If you think about what happens to the particles during a chemical reaction you
would probably realise that all the particles present in the reactants appear in the products.
All that really happens is the particles are rearranged as they go from reactants to products.
This idea is
really quite simple but crucial in understanding what happens during chemical reactions.
The law of conservation of mass states that the total mass of the reactants must be equal to the total mass of the products, nothing appears or disappears
during chemical reactions.
All the particles that you start with you end up, probably in a different form but they are still there!
When we balance symbolic equations all we are doing really is simply counting atoms, to make sure that all the atoms are accounted for
and none are lost or have gone missing! The only way to master this skill is to practice it. Luckily there a few simple
rules which make it easy for us.
Working out chemical formula is another useful skill which is easy to do and will improve your confidence in your
chemistry work. However on this page do not worry about any of the formula just concentrate on balancing the equations, if
you would like more help on working out formula then simply click on the link.
Below are some worked examples on how to balance chemical equations, there is also a short video opposite which contains more examples on
balancing equations. Go theough the worked examples and watch the video. When you have done this click on the link below to try the "questions to check your understanding".
The only way to get good at balancing equations is to balance lots of them!
magnesium burns in air with a brillant white flash to form magnesium oxide. We can represent this reaction with word and symbolic equations:
magnesium + oxygen → magnesium oxide
Mg + O2 → MgO
Now if you look carefully at this symbolic equation you will see that it is not balanced. On the reactants side of the equation
there is 1 atom of magnesium and 2 atoms of oxygen. On the products side of the arrow there is 1 atom of magnesium and 1 atom of oxygen.
We are missing 1 atom of oxygen on the products side of the equation. Now the simple but
incorrect way to fix this is simply to
change the formula for magnesium oxide as shown below:
Mg + O2 → MgO2
However MgO2 is not the correct formula for magnesium oxide!
To balance equations the first rule is simple - DO NOT change any of the formula for the compounds. You balance
equations by putting numbers in front of each of the reactants and products till the number of atoms on each side of
the equations balance.
2Mg + O2 → 2MgO
By inserting "2" into the equation above there ae now equal numbers of atoms of each element on the reactants and products side of the equation.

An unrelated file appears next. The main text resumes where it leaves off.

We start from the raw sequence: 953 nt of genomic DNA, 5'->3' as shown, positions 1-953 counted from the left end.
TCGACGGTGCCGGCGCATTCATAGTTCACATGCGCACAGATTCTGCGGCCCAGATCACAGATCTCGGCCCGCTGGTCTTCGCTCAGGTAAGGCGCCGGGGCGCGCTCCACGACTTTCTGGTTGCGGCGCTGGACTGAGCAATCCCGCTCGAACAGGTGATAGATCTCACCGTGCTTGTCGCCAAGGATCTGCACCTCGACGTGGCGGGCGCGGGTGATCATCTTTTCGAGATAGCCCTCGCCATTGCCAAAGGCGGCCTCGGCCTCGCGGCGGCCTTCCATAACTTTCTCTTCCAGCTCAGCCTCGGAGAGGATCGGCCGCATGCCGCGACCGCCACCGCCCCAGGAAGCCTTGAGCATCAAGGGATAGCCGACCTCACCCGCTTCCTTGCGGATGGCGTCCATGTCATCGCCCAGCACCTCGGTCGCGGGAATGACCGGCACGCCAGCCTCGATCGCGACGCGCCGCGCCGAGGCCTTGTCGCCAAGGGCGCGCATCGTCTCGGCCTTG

Hydrogen burns in air to form hydrogen oxide or water. We can represent this reaction with word and symbolic equations:
hydrogen + oxygen → hydrogen oxide
H2 + O2 → H2O
As in example 1 this equation is not balanced. There are 2 atoms of oxygen present on the reactants side of the equation and only 1
atom on the product side. So remember to balance the equation you can only put numbers in the front of each substance,
you cannot change any of the formula given.
2H2 + O2 → 2H2O
by inserting "2" into the equation above we now have 4 hydrogen atoms on the reactants side and 4 on the products side of the equation. There are 2 oxygen atoms on each
side of the equation so it is balanced.
Methane is the gas used in Bunsen burners, it burns to form carbon dioxide and water vapour.. We can represent this reaction with word and symbolic equations:
This equation is not balanced, there are not enough hydrogen atoms on the products side of the equation and too many oxygen atoms
on the products side of the equation. To make balancing equations which contain hydrogen and oxygen as well as other elements as a genral rule
balance the oxygen atoms last, the hydrogen atoms second last and any other elements first.
This equation can be balanced by inserting "2" as shown:
CH4 + 2O2 → CO2 + 2H2O
It is worth mentioning that really the only way to master balancing equations is to have a go yourself.
So please click the link for the practice questions below. You should also be aware that in the examples above we were trying to balance the
number of atoms of each element in the equations, however strictly speaking we should be talking about
balancing the number of moles of each substance
To balance equations do not change the formulae for any of the reactants or products but simply put numbers
in front of the reactant and products where necessary to balance the number of moles of each element on both sides of the equation.
With equations containing lots of elements including hydrogen and oxygen it is often easier to balance these equations if
you balance the oxygen atoms last and the hydrogen atoms second last and the other elements present in any order.